One thing they have in common with other squirrels is their habit of hoarding food. In fact, their scientific name, Tamias, is Greek for something like "steward" or "treasurer", implying an animal that carefully looks after its food stores. As with other squirrels, since they don't truly hibernate, this habit helps them to survive through the winter, especially in the colder or drier climates in which many of them live.
There is something of an art to this, since chipmunks (and squirrels in general) are no great respecters of property rights. If they can find somebody else's cache of food, they'll be in there like a shot.
They don't even particularly care if the cache was left by a member of their own species or not. If the owner is the same species as yourself then, well, he's probably a rival, since chipmunks aren't especially sociable. If, on the other hand, he isn't, then that's even less of an issue, since they all eat broadly the same kind of seeds and small nuts. This, however, leads to a problem - sure, you may be able to pinch his food, but what's to stop him pinching yours?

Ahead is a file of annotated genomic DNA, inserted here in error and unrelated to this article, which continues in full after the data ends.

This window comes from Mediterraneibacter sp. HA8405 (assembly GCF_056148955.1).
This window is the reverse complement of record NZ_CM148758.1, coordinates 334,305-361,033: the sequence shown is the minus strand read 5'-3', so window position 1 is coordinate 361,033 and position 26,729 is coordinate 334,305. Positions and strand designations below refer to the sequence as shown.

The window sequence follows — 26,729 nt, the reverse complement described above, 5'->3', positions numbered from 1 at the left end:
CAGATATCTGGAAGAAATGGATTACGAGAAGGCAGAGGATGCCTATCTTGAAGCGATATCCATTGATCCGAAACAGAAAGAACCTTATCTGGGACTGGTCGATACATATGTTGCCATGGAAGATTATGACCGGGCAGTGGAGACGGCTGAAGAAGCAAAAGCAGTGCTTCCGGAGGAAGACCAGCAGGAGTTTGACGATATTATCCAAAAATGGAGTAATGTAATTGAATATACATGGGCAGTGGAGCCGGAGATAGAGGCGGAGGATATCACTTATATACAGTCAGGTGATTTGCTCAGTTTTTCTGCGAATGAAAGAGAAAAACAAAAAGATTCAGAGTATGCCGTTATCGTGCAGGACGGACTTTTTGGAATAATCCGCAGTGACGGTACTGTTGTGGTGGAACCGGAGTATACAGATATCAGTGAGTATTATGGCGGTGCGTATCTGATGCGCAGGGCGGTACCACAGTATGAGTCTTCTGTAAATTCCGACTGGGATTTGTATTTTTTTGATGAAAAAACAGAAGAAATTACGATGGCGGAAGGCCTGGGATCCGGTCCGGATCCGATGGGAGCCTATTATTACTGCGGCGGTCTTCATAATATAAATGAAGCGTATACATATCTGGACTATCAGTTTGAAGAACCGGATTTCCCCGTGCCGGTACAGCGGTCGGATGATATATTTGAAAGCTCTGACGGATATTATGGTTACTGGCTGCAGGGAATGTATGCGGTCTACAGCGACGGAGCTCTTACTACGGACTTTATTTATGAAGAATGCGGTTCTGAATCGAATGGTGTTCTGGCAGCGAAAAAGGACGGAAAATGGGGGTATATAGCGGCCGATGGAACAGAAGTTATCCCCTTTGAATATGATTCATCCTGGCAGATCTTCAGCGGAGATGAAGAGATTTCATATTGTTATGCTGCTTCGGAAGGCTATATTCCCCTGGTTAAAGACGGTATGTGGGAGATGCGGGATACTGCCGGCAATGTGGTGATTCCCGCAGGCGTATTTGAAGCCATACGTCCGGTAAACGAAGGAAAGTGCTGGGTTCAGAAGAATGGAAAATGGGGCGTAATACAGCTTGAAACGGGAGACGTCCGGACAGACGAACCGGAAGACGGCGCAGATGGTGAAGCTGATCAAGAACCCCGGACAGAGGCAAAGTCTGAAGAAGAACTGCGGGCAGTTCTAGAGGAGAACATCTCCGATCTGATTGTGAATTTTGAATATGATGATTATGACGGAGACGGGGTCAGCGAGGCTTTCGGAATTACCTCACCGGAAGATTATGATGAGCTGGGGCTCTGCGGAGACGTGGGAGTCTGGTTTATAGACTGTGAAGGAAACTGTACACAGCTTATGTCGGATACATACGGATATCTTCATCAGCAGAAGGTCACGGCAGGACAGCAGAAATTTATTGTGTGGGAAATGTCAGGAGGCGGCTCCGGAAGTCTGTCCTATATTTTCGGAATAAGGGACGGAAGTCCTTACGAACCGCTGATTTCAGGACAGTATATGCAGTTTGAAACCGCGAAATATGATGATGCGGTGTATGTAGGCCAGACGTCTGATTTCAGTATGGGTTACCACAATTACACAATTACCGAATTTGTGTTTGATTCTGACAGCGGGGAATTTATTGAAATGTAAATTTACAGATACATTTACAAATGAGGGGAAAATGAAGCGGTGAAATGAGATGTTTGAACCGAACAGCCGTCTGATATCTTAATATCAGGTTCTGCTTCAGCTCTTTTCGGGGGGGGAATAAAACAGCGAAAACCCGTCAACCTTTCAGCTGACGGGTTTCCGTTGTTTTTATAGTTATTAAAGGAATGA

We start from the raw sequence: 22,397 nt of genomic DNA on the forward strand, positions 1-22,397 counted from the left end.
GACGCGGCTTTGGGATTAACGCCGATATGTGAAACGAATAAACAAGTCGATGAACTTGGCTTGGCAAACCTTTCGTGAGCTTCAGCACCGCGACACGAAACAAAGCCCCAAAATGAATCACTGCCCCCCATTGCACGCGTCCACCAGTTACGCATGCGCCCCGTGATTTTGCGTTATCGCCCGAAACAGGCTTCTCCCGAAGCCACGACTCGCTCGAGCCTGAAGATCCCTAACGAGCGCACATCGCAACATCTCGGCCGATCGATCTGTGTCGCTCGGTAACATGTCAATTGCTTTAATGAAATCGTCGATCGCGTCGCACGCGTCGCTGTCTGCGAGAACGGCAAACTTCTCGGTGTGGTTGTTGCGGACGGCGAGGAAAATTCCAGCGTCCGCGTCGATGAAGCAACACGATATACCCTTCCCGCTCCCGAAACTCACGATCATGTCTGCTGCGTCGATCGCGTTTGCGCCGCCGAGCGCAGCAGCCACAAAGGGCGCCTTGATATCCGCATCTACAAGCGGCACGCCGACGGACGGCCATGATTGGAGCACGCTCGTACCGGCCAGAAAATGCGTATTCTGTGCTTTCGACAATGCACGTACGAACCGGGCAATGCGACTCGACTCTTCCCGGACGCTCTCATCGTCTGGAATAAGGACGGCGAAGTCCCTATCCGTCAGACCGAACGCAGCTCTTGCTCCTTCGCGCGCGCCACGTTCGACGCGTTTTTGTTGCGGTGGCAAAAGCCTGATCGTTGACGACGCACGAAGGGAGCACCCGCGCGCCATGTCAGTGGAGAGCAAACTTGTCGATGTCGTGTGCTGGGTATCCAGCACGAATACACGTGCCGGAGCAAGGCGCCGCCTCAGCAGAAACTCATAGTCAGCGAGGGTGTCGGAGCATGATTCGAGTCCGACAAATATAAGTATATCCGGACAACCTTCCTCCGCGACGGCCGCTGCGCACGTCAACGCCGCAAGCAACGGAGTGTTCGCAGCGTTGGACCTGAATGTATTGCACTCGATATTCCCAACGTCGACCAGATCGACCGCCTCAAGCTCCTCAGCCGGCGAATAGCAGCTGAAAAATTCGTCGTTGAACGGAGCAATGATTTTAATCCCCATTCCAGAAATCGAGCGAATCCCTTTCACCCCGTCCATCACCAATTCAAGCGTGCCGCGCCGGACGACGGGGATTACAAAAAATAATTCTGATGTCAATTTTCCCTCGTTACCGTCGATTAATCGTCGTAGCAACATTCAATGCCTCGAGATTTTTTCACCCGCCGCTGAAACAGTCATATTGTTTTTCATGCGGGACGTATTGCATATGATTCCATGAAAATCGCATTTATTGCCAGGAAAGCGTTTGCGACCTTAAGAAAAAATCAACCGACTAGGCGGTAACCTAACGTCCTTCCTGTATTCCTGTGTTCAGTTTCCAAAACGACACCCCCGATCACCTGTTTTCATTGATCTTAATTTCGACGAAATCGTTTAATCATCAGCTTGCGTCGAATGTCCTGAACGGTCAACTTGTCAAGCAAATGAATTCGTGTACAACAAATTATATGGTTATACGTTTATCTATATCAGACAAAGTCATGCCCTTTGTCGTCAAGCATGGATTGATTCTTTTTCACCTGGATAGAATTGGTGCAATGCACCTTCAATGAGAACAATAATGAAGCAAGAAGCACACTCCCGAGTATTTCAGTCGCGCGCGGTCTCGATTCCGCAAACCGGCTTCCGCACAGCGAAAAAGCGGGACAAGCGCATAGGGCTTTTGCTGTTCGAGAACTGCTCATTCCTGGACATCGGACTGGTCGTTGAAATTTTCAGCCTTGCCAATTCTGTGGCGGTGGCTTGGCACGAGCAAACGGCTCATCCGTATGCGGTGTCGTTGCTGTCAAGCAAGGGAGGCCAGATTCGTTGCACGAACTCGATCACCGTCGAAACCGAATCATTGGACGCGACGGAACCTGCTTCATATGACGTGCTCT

The trick, then, is to try and find somewhere to hide your food that's easy for you to remember, but hard for anyone else to guess. A bit like the password on your bank account, then. Not all chipmunks, it turns out, are equally good at this. Let's take a look, for example, at the two most widespread American species.
There are, in fact, twenty five different kinds of chipmunk, and most of them live in the western half of North America. Indeed, there are only three species that live anywhere else. One of these is the Siberian chipmunk, which actually inhabits much of northern Asia, and as far south as central China. Leaving that aside, we are left with two particularly common species in the Americas.
First, there is the least chipmunk (Neotamias minimus), which, as both its common and scientific names suggest, is the smallest of all chipmunks - they're rarely more than 60 g (2 oz.) in weight. This is another western species, being found more or less throughout the drier and more mountainous bits of the United States. It is also, however, found throughout most of western and central Canada, and (more importantly for our purposes today) roughly between the Great Lakes and the upper Mississippi.